Design Pattern: Associated Items

You have it backwards.

Rooms.members.forEach[room |
    val target = TargetTemps.members.findFirst[r | =="_Target"]
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by the way, on the same note - is there a way to remove letters from the

like I have Kithchen_Temp and Kitchen_TargetTemp, so I would need to remove from Temp and add TargetTemp. otherwise, I guess I just need to create items with plain room names?

Of course, you can split things apart and recombine them all you want. See

However, you will have to weight the pretty significant increase in code complexity for, IMHO, dubious benefit. Given that the names of Items are something that only you see in the code, I would recommend sticking with a naming scheme that makes your code simpler rather than making the names more aesthetically pleasing to the reader.

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In the first post, the first DSL example have a small error. The trigger line is before the ‘when’ and ‘then’…
I believe it should be:

rule "A Door's State Changed"
    Member of gDoors changed
    if(previousState == NULL) return;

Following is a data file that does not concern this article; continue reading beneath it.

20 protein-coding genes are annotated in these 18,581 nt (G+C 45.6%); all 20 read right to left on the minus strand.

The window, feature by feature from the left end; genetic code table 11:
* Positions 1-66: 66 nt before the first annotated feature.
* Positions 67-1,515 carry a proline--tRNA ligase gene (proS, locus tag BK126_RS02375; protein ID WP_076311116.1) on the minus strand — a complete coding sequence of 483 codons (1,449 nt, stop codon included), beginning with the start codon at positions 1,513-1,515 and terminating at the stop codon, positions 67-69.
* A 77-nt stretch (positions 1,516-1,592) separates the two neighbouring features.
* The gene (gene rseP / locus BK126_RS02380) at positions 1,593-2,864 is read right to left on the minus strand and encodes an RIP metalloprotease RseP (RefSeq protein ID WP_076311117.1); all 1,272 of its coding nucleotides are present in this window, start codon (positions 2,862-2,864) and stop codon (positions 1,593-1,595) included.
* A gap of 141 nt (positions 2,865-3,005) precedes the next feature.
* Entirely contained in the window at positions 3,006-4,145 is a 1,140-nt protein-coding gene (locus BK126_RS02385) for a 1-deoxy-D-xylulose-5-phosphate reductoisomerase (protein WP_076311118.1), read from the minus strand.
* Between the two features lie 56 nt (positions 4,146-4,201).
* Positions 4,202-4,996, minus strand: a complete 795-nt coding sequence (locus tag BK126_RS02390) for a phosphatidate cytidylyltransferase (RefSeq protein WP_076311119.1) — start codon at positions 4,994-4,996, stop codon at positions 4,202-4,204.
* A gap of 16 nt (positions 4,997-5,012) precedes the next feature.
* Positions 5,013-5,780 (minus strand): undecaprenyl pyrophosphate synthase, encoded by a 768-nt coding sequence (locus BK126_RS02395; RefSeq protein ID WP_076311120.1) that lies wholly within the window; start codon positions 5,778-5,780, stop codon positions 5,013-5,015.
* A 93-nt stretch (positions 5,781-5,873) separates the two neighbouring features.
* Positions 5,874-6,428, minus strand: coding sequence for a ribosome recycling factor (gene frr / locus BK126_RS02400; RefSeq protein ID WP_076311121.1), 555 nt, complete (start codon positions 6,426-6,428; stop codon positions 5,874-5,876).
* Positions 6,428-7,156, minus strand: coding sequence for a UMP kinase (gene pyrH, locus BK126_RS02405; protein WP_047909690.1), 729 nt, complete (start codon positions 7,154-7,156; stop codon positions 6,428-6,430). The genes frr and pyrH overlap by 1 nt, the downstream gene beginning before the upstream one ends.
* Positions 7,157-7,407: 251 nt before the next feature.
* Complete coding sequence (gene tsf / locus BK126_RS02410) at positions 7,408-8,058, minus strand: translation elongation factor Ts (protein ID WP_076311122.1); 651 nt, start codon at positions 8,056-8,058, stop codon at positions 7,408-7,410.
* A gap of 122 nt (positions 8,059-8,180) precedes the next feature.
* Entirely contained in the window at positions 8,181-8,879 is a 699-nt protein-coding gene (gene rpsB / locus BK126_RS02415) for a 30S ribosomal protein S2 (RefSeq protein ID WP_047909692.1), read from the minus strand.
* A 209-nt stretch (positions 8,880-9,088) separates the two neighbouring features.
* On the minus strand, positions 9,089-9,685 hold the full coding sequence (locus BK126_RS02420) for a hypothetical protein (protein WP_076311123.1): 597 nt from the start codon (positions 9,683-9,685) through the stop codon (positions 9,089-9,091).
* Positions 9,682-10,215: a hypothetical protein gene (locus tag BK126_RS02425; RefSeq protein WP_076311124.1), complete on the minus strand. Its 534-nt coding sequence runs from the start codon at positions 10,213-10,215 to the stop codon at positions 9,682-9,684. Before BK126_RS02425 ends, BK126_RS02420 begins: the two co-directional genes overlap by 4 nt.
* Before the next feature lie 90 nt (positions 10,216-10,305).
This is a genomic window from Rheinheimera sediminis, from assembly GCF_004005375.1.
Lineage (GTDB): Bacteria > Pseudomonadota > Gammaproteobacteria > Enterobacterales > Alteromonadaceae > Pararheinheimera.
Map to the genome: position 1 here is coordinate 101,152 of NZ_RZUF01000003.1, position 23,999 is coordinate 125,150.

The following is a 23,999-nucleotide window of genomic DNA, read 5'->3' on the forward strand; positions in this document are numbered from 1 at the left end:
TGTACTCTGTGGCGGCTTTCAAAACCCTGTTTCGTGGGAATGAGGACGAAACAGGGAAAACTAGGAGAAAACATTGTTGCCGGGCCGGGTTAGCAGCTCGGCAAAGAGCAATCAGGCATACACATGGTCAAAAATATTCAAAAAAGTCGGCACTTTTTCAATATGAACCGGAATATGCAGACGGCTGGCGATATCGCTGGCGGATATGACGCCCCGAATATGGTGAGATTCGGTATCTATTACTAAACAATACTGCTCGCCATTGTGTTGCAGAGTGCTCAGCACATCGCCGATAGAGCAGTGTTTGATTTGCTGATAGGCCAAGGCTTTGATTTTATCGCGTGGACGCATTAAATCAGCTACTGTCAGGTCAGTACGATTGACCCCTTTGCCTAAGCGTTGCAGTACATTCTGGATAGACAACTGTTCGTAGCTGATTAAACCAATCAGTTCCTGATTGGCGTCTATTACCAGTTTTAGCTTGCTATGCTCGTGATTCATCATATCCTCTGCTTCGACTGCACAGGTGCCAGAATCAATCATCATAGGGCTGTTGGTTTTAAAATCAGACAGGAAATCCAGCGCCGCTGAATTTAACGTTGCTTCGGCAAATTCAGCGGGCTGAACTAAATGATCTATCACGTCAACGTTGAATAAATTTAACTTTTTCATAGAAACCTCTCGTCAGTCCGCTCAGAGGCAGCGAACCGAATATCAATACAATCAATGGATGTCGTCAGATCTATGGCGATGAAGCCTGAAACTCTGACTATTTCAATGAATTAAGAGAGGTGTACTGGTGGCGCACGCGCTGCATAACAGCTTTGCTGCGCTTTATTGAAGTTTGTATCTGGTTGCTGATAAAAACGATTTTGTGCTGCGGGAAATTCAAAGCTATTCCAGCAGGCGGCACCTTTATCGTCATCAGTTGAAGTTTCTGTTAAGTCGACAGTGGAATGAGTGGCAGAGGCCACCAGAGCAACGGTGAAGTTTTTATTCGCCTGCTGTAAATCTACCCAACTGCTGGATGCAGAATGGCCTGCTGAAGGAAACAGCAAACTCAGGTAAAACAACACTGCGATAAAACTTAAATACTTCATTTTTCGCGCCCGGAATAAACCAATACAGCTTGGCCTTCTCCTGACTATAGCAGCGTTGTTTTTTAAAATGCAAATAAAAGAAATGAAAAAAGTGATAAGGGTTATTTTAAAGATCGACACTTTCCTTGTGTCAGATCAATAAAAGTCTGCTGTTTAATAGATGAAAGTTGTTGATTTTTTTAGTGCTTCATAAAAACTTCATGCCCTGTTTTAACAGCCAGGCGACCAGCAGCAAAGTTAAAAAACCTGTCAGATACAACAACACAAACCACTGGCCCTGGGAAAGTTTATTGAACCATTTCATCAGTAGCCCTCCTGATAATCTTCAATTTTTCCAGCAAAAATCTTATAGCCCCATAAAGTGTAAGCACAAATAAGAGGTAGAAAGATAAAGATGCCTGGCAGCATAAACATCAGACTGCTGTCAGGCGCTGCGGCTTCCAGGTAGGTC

postUpdate("_LastUpdate", now.toString)
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Lights in my home automation setup may be controlled multiple ways: by a physical switch hardwired to the light, by a button on a UI screen, or by a rule in response to some other events. To keep it simple, I combine the design patterns for Proxy Items, for Groups and for Associated Items. I define rules for the desired behavior at the level of a group, and then assign the lights to that group.

With this setup, the proxy item will always correctly reflect the status of the light, independent of what caused that status (command from a rule, gesture on a physical control, gesture on a UI element).

A more detailed description can be found here.

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